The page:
Health Highlights: June 10 2008
Virginity Pledge May Help Delay Sexual Activity Incentives Offered For Use of Electronic Health Records Airline Passengers At No Greater Risk of Infectious Disease White House Offers More Money For Food and Drug Safety New HIV Infections Outpace Treatment
Here are some of the latest health and medical news developments, compiled by editors of HealthDay:
Virginity Pledge May Help Delay Sexual Activity
A virginity pledge may help some young people postpone the start of sexual activity, according to RAND Corp. researchers who interviewed 1,461 virgins, ages 12 to 17, in 2001 and followed up with them one and three years later.
During the initial interview, about one-fourth of participants said they had made a virginity pledge. Thirty-four percent of those who made the pledge reported having sexual intercourse within three years, compared with 42 percent of those who didn't make a virginity pledge.
The findings appear online in the Journal of Adolescent Health.
"These findings do not suggest that virginity pledges should be a substitute for comprehensive sexual education programs, or that they will work for all kinds of kids. But virginity pledges may be appropriate as one component of an overall sex education effort," lead author Steven Martino, a psychologist at RAND, said in a prepared statement. RAND is a nonprofit research organization.
"Making a pledge to remain a virgin until married may provide extra motivation to adolescents who want to delay becoming sexually active," Martino said. "The act of pledging may create some social pressure or social support that helps them to follow through with their clearly stated public intention."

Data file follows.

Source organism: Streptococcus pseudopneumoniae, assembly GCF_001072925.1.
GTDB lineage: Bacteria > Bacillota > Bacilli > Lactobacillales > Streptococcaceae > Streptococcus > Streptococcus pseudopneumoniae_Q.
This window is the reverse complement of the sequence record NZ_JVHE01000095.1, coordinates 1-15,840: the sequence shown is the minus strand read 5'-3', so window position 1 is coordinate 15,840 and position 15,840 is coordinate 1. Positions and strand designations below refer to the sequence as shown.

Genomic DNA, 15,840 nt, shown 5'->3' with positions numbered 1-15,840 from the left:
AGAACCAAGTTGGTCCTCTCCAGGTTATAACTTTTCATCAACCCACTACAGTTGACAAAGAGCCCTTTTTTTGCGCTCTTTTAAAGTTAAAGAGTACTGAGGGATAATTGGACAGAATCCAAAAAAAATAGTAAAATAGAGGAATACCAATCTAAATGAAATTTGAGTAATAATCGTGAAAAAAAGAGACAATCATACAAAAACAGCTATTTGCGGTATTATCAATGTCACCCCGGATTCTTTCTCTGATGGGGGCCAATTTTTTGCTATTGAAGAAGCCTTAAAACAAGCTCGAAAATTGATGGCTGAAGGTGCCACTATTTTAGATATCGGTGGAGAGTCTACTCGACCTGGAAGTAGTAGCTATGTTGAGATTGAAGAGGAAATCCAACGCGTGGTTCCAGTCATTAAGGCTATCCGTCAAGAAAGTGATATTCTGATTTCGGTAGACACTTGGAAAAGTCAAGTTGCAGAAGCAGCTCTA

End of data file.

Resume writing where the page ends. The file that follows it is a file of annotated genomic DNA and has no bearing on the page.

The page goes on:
It's estimated that 23 percent of female adolescents and 16 of male adolescents in the United States have made a virginity pledge, the RAND statement said.
Incentives Offered For Use of Electronic Health Records
Twelve sites across the United States will participate in a Medicare demonstration project that will offer incentives to doctors who switch to electronic health records (EHRs), Health and Human Service Secretary Mike Leavitt announced Tuesday.
Once the five-year, $150-million project is fully implemented, as many as 1,200 small- and medium-sized primary care practices will receive incentive payments in exchange for getting rid of paper records and adopting certified EHRs. The goal is to reduce errors and improve health outcomes for patients.
Total payments under the demonstration for all five years may be up to $58,000 per physician or up to $290,000 per practice.
Communities selected to work with the Centers for Medicare & Medicaid Services on the EHR demonstration project include: Alabama; Delaware; Jacksonville, Fla. (multi-county); Georgia; Maine; Louisiana; Maryland/Washington, DC; Oklahoma; Pittsburgh, Pa. (multi-county); South Dakota; Virginia; Madison, Wis. (multi-county).
Airline Passengers At No Greater Risk of Infectious Disease